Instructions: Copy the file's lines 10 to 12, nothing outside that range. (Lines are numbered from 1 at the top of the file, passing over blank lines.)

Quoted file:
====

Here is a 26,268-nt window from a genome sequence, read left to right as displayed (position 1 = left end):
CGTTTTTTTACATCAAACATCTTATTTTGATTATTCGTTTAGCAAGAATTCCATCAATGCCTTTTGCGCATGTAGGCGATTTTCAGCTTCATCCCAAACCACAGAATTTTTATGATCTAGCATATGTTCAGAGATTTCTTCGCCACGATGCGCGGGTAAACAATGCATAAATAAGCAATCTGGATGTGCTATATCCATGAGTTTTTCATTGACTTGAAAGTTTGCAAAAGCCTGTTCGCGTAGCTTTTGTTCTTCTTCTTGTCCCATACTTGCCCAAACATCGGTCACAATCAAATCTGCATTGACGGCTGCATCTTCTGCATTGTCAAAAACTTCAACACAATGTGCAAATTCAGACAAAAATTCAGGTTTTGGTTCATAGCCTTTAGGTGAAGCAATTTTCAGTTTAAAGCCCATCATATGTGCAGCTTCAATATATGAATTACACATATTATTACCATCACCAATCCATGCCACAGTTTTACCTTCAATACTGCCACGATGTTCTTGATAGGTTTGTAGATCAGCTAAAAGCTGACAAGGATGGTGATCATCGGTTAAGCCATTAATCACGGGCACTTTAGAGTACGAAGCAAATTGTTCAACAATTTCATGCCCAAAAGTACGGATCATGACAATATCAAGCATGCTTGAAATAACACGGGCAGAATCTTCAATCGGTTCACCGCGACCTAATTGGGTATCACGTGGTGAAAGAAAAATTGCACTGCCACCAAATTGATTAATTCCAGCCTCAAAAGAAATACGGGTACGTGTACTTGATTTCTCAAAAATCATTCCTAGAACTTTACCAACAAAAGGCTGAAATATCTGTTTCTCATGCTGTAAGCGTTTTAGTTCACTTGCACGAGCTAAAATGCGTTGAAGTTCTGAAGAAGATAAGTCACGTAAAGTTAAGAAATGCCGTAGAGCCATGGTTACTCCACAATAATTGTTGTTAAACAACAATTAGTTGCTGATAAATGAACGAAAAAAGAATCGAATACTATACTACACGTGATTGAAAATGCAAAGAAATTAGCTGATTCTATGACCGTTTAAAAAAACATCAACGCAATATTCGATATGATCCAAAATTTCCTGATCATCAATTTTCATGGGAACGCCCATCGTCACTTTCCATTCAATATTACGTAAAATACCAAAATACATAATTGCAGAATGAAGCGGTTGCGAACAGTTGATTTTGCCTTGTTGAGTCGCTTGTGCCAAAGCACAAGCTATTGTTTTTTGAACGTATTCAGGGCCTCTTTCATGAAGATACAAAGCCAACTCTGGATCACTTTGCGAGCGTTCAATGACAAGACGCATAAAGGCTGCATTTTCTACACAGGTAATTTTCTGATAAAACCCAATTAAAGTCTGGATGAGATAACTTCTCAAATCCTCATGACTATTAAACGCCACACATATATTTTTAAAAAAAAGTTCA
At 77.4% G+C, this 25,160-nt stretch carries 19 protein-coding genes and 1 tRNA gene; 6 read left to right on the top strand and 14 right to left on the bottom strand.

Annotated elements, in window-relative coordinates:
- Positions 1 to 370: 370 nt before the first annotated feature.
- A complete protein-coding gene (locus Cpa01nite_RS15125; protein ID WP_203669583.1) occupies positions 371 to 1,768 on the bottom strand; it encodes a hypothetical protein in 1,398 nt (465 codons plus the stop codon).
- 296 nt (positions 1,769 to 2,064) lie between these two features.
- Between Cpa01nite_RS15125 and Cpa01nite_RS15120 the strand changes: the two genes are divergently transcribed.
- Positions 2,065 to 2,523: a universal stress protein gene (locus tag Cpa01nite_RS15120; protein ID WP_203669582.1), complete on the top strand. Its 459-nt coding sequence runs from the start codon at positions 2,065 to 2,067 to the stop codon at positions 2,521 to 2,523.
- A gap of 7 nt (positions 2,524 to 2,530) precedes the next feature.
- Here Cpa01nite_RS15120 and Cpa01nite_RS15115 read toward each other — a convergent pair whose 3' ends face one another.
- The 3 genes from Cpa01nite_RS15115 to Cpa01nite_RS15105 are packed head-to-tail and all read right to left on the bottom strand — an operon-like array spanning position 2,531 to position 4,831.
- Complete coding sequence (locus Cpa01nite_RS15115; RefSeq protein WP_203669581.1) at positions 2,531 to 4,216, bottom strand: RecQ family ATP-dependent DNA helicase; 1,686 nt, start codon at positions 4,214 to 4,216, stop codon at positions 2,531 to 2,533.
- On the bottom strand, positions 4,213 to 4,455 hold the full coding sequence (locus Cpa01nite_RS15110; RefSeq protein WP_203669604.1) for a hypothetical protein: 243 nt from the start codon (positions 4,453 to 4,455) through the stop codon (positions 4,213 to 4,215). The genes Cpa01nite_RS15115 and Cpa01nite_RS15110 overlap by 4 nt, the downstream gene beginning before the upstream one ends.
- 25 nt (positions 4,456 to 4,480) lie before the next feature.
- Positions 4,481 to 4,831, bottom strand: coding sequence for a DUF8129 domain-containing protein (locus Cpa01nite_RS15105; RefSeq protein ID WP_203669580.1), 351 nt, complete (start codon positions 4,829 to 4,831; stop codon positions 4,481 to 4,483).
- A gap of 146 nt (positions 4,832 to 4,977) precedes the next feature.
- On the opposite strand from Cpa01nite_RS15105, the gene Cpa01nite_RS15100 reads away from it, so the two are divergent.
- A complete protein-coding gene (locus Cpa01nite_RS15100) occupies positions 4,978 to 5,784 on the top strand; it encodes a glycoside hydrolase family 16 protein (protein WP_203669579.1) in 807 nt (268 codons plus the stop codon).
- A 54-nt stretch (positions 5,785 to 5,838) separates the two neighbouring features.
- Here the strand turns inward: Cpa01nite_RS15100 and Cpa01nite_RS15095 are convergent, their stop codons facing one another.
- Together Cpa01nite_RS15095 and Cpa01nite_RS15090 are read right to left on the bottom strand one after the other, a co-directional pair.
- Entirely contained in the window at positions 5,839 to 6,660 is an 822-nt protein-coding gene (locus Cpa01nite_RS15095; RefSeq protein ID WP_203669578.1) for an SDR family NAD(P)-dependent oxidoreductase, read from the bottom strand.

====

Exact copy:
- A gap of 7 nt (positions 2,524 to 2,530) precedes the next feature.
- Here Cpa01nite_RS15120 and Cpa01nite_RS15115 read toward each other — a convergent pair whose 3' ends face one another.
- The 3 genes from Cpa01nite_RS15115 to Cpa01nite_RS15105 are packed head-to-tail and all read right to left on the bottom strand — an operon-like array spanning position 2,531 to position 4,831.